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Driver’s License  

If you wish to operate a vehicle while in Nova Scotia, you will need a driver’s license. If you don’t have an existing license and want to get a Nova Scotia driver’s license, you must be at least 16 years old. Anyone under the age of 18 years must have written consent from a parent or guardian. To obtain a leader’s permit, you’ll need to pass a written knowledge test and a vision exam.   

If you already have a valid driver’s license from another part of Canada, or another country, you can legally drive in Nova Scotia for up to 90 days without having to obtain a Nova Scotia driver’s license. After 90 days, you will need a Nova Scotia driver’s license, upon which you will need to visit an Access Nova Scotia location. 

You can book an appointment at your nearest Access Nova Scotia online. 

Nova Scotia Identification Card 

While living in Nova Scotia, it’s recommended that international students obtain a Nova Scotia Identification Card. This card is useful as another piece of identification separate from your passport, including your date of birth and your photo. Nova Scotia ID Cards can be obtained from Service Nova Scotia, a division of Access Nova Scotia. 

To obtain an ID card, you must bring the following to an Access Nova Scotia location:  

  • Your passport with a valid study permit 
  • Post-secondary institution ID 
  • One additional piece of identification (i.e., your bank card, which must be signed) 

Note: There is a fee of $17.70. 

You can book an appointment at your nearest Access Nova Scotia online. 

Cell Phones 

There are some considerations for international students when it comes to purchasing a Canadian cell phone plan. Do you want to sign onto a plan (2–3-year contract) or use a pre-paid phone plan? Do you need long-distance calling? International texting? Moving2 Canada has some useful tips.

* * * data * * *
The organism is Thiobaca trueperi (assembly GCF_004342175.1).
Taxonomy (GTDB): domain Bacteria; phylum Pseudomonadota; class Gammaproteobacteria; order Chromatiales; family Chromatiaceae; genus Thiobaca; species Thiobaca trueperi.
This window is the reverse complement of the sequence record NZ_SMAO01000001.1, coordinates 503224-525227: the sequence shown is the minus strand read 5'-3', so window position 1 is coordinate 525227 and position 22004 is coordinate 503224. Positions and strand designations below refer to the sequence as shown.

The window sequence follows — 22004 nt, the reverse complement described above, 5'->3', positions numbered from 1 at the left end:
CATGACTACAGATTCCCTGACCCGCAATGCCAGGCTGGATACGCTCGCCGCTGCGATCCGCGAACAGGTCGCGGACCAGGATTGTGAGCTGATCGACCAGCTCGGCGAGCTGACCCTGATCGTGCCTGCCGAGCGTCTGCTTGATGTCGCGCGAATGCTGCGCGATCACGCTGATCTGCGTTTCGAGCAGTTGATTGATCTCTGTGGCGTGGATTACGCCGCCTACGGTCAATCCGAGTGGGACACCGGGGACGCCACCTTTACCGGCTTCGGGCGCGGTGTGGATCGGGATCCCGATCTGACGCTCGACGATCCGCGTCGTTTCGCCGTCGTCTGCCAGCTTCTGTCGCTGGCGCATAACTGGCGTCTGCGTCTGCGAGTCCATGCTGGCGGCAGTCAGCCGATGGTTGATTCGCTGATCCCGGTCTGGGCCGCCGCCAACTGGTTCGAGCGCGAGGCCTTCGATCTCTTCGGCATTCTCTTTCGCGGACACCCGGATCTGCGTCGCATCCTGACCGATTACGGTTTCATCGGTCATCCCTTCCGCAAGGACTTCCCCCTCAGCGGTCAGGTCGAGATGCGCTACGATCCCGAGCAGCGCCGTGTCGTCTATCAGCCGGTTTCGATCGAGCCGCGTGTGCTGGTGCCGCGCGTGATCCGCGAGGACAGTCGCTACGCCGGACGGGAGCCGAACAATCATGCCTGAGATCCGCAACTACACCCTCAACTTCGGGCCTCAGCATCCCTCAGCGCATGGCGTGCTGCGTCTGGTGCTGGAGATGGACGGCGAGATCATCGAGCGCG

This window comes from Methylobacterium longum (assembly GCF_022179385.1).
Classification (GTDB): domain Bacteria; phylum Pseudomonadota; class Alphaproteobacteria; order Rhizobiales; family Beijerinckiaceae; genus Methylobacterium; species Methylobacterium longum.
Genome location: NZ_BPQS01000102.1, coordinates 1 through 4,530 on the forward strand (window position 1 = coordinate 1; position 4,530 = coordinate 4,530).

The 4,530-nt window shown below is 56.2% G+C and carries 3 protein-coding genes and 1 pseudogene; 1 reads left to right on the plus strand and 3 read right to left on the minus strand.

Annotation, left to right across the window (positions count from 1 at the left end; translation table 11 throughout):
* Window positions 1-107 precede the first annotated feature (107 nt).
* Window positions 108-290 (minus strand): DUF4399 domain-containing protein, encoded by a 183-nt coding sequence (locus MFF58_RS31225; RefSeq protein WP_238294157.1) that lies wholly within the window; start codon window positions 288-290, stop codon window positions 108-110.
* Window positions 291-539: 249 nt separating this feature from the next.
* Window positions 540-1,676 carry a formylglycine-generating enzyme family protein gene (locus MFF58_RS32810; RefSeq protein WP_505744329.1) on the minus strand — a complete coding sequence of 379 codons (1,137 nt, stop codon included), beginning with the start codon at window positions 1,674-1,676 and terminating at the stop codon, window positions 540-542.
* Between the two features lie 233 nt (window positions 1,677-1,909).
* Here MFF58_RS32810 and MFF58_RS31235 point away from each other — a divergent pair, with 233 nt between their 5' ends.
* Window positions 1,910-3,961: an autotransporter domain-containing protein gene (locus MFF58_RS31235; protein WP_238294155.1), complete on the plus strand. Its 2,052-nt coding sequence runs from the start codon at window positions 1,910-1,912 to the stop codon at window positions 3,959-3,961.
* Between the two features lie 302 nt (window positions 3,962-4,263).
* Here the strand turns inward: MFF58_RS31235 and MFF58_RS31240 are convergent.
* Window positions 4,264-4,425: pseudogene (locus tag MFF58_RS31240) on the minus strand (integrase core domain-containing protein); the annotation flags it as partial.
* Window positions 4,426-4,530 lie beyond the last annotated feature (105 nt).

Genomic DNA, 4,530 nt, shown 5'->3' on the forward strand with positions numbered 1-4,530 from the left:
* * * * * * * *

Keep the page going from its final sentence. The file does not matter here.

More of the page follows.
If you are looking to switch your mobile plan to a Canadian carrier, there are several carriers available in Nova Scotia to choose from, as well as some pre-paid options. Be sure to research the available plans from each service provider to choose the one that’s right for you (e.g., international calling, wireless data, etc.).  

Social Insurance Number (SIN) 

If you plan to work in Canada, you should apply for a Social Insurance Number (SIN). A SIN is a 9-digit identification number that you need to work in Canada, file taxes, or have access to government programs and benefits. 

To apply for a SIN, visit a Service Canada location in person. You will be required to provide identification documentation when you are applying. 

Emergency Line (911) 

If your health, safety, or property is threatened, and you need help right away while in Nova Scotia, the emergency phone number is 911. Call 911 for emergencies and get connected to the fire, police, or ambulance services you need. The 911 operator will notify emergency responders, like fire, police, or ambulance.  

There is no charge to call 911 from any phone, including your cell phone or a pay phone. Anyone in Nova Scotia can call 911. If you are not comfortable speaking English, 911 operators have access to language interpreters in more than 170 languages.  

Non-Emergency Line 

If you ever need to contact emergency services and one’s health, safety, or property is currently in danger, you should not call 911. Instead, there are non-emergency lines you can contact to reach non-urgent resources.  

Examples of non-emergencies include: 

  • Parking complaints 
  • Noise complaints (music, dogs barking) 
  • Minor thefts such as a stolen bicycle or car break-in 
  • Following up with police on a file 
  • Requests or complaints about car towing